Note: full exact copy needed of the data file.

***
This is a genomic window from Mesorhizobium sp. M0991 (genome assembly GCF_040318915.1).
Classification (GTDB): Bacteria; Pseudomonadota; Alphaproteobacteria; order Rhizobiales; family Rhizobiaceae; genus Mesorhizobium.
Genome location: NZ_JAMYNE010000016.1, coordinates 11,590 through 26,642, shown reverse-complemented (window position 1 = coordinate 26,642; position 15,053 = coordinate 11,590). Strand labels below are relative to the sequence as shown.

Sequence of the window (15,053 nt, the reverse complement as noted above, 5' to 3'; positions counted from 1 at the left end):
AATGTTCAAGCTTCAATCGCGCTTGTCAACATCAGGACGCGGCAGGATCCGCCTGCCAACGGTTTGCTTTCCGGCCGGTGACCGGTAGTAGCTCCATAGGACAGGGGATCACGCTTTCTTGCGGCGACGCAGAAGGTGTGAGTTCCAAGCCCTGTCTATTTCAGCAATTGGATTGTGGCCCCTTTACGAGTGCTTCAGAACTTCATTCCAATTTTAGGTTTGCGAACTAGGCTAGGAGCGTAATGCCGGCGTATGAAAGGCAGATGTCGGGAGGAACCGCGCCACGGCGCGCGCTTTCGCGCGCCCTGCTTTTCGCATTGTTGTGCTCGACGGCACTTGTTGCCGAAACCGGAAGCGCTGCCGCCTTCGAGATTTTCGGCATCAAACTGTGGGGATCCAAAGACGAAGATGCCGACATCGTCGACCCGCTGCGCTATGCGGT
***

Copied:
This is a genomic window from Mesorhizobium sp. M0991 (genome assembly GCF_040318915.1).
Classification (GTDB): Bacteria; Pseudomonadota; Alphaproteobacteria; order Rhizobiales; family Rhizobiaceae; genus Mesorhizobium.
Genome location: NZ_JAMYNE010000016.1, coordinates 11,590 through 26,642, shown reverse-complemented (window position 1 = coordinate 26,642; position 15,053 = coordinate 11,590). Strand labels below are relative to the sequence as shown.

Sequence of the window (15,053 nt, the reverse complement as noted above, 5' to 3'; positions counted from 1 at the left end):
AATGTTCAAGCTTCAATCGCGCTTGTCAACATCAGGACGCGGCAGGATCCGCCTGCCAACGGTTTGCTTTCCGGCCGGTGACCGGTAGTAGCTCCATAGGACAGGGGATCACGCTTTCTTGCGGCGACGCAGAAGGTGTGAGTTCCAAGCCCTGTCTATTTCAGCAATTGGATTGTGGCCCCTTTACGAGTGCTTCAGAACTTCATTCCAATTTTAGGTTTGCGAACTAGGCTAGGAGCGTAATGCCGGCGTATGAAAGGCAGATGTCGGGAGGAACCGCGCCACGGCGCGCGCTTTCGCGCGCCCTGCTTTTCGCATTGTTGTGCTCGACGGCACTTGTTGCCGAAACCGGAAGCGCTGCCGCCTTCGAGATTTTCGGCATCAAACTGTGGGGATCCAAAGACGAAGATGCCGACATCGTCGACCCGCTGCGCTATGCGGT